“The second largest coal company in America and last big name in the coal export game…handed over its 38 percent share in the proposed Millennium Bulk Terminals in Longview, Washington, to the project’s last remaining supporter, Lighthouse Resources – a company that used to be called Ambre Energy North America…Arch itself declared bankruptcy in January…Given the dismal outlook for coal exports, the bankrupt company simply couldn’t bear the ongoing cost of keeping the project alive…Arch’s exit leaves precisely one player in the coal export game in Washington and Oregon: Lighthouse Resources, which now stands as the only backer of Millennium and which also hopes to resuscitate its nearly-defunct Morrow Pacific project in Oregon. Lighthouse owns a pair of struggling coal mines, one in Wyoming and the other in Montana, and its entire business model hinges on exporting coal into seaborne markets that are now badly oversupplied with cheap coal.”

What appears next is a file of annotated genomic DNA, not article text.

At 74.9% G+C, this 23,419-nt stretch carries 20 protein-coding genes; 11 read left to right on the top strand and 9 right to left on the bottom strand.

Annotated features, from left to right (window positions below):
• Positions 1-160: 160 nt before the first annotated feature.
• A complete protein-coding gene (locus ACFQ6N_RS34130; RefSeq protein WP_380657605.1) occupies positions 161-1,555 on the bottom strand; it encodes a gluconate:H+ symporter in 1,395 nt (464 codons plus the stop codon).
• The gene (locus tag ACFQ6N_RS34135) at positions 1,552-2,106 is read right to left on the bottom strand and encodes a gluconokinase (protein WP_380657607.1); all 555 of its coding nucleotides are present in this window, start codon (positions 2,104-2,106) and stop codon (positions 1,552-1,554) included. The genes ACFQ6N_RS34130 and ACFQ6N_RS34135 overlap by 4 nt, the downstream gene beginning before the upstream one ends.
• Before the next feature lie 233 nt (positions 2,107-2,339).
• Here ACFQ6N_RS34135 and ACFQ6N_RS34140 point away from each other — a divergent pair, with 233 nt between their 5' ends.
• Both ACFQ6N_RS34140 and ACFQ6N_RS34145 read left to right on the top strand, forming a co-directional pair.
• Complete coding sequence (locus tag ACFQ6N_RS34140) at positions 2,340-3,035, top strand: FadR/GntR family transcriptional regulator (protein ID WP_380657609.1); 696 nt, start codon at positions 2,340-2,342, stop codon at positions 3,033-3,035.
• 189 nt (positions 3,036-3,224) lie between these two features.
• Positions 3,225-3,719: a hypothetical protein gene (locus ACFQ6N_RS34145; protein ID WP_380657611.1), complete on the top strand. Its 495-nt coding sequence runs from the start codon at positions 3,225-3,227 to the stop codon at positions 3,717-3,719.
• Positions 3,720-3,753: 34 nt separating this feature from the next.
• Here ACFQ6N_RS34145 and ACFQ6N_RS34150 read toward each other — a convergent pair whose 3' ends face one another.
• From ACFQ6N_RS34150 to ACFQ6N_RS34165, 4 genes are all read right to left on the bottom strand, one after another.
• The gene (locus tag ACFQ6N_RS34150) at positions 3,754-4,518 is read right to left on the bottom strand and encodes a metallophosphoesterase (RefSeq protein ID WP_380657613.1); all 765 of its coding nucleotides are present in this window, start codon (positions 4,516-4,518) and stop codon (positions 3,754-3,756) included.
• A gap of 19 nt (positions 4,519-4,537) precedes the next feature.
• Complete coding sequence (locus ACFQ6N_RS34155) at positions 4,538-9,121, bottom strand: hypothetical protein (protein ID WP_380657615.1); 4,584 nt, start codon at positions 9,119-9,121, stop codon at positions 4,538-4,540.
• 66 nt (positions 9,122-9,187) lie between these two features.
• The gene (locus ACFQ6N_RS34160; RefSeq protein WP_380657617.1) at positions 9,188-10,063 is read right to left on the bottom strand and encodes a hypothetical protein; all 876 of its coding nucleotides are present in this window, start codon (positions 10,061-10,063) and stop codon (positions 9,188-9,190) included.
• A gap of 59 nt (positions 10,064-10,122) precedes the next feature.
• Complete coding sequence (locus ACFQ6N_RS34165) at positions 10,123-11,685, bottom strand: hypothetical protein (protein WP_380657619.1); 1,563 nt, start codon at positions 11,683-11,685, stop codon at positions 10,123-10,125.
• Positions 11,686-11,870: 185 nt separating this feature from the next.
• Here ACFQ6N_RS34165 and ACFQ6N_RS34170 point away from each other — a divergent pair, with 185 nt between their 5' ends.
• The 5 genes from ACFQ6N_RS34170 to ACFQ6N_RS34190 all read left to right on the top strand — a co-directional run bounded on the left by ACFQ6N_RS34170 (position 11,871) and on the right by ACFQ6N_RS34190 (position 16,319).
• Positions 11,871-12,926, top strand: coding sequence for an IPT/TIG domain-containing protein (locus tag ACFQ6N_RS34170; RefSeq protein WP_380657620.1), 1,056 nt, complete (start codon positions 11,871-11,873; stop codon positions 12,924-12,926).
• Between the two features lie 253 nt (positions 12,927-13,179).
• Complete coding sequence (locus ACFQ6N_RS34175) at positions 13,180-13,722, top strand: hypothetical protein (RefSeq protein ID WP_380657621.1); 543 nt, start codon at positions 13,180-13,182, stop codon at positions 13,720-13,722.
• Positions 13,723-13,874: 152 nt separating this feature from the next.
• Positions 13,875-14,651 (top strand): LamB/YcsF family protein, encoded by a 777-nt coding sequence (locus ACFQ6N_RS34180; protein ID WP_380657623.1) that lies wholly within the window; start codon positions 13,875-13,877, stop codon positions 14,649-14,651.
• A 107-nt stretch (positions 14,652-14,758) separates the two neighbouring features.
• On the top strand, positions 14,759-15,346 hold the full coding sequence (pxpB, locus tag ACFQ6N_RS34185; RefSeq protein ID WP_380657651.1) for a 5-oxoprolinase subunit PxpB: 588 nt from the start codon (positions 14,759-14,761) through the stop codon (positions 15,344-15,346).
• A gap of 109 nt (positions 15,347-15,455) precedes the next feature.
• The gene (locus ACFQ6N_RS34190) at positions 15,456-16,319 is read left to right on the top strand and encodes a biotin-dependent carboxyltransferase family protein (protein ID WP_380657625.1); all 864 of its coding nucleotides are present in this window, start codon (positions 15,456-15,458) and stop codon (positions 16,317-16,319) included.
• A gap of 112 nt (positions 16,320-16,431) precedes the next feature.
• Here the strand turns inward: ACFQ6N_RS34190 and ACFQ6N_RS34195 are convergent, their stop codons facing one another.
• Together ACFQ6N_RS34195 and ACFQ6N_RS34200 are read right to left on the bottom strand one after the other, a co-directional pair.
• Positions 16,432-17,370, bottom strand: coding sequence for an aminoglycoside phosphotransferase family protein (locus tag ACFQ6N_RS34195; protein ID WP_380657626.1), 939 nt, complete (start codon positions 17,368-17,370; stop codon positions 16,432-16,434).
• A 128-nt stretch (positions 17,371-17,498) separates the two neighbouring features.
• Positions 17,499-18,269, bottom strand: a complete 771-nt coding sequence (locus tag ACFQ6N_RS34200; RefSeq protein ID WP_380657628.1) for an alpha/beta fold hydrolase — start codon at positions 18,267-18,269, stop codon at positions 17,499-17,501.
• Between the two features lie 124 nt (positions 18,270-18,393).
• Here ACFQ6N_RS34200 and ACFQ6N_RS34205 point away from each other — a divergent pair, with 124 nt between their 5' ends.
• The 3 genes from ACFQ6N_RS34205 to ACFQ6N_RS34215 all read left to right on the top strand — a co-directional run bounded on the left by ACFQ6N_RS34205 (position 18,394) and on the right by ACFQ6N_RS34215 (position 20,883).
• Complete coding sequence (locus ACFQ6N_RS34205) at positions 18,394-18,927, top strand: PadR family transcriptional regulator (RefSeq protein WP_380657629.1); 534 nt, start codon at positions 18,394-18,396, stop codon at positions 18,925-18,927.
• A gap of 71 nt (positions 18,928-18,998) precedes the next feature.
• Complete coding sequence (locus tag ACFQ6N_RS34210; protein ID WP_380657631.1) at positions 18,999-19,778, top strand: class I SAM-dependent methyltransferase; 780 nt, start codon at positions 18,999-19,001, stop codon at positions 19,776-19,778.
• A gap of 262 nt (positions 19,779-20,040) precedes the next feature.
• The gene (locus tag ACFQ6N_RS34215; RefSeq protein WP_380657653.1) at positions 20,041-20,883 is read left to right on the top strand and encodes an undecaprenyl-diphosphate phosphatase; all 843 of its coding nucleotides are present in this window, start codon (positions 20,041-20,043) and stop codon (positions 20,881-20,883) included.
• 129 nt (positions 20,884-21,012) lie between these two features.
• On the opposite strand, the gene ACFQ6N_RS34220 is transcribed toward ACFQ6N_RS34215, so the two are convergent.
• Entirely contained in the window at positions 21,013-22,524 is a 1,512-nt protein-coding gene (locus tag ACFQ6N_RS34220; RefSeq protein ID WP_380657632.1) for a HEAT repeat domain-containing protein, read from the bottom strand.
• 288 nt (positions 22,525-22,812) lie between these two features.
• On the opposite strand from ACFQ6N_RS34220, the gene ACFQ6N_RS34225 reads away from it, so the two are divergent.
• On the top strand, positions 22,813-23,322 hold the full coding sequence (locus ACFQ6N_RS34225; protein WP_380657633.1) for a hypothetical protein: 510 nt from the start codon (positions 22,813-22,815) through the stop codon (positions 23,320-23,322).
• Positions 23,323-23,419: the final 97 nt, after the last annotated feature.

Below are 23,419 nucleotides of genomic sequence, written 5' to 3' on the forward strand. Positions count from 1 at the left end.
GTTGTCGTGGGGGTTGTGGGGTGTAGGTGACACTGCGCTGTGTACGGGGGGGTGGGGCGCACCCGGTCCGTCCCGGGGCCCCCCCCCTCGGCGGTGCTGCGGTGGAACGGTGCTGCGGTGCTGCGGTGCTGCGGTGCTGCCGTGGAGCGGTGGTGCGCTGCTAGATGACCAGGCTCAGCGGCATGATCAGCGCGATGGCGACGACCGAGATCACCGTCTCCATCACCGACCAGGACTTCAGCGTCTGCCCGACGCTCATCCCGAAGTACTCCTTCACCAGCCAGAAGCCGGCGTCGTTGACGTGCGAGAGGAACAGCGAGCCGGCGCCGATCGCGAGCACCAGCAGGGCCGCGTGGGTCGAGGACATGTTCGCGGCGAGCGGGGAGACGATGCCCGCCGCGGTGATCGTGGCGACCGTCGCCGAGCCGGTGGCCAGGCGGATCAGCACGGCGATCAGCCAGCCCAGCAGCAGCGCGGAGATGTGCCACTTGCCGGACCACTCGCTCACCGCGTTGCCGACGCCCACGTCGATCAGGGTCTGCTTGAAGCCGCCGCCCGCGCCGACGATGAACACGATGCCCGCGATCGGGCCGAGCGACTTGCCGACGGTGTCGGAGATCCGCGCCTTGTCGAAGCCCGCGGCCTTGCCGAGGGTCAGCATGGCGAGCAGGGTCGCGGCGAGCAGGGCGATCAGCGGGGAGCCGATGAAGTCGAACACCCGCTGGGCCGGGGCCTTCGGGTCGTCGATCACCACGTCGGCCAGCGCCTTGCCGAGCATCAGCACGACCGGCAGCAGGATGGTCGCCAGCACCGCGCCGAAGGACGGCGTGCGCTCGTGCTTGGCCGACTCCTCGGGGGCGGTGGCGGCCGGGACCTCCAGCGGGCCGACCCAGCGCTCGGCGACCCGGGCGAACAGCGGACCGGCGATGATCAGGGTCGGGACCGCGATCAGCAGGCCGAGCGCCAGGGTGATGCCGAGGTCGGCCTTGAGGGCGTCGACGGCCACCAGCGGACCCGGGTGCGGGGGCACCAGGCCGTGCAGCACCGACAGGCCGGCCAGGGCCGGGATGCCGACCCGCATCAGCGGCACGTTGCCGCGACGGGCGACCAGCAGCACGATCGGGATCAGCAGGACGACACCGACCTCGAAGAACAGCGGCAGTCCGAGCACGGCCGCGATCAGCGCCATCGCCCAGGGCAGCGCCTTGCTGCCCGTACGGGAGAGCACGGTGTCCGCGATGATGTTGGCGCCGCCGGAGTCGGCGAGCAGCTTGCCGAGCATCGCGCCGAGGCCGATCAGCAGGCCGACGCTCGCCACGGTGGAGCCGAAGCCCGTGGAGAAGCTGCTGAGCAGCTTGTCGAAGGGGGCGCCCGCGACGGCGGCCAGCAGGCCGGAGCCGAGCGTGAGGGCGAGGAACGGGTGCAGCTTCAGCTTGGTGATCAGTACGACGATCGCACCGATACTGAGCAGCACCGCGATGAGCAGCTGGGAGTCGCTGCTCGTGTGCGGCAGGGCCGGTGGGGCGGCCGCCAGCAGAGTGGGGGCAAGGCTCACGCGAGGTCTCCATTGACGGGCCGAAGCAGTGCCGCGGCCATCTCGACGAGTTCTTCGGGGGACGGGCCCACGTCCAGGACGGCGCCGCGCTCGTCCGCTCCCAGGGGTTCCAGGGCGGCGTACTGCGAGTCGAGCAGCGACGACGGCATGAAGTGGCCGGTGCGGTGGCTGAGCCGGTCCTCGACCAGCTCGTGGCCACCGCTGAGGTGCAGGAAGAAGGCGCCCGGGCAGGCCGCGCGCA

Thanks to Spokane anti-coal/oil guru Laura Ackerman of The Lands Council, WIRT also participated in, recorded, photographed, and testified at the 1 to 9 pm, industry-dominated hearing and 4 pm coal opposition rally on Thursday, June 2, at the TRAC Center in Pasco, Washington [7, 8]. About 80 blue-shirted, pro-coal-jobs lackeys and 50 red-clad Earth defenders testified to Washington Department of Ecology and Cowlitz County, Washington officials, about the Powder River Basin coal train terminal proposed for Longview, Washington. As one lone Idahoan again, WIRT is grateful for the honor and pleasure of standing with scores of knowledgeable, warm-hearted, and intrepid comrades from across Washington, as we gathered, conversed, testified, and rallied in Pasco. The WIRT emblem on a T-shirt even appeared in a Tri-City Herald and Bellingham Herald news article photo of the rally, with this caption that missed Walla Walla elder Cathy Sampson-Kruse flashing a peace sign [9, 10]: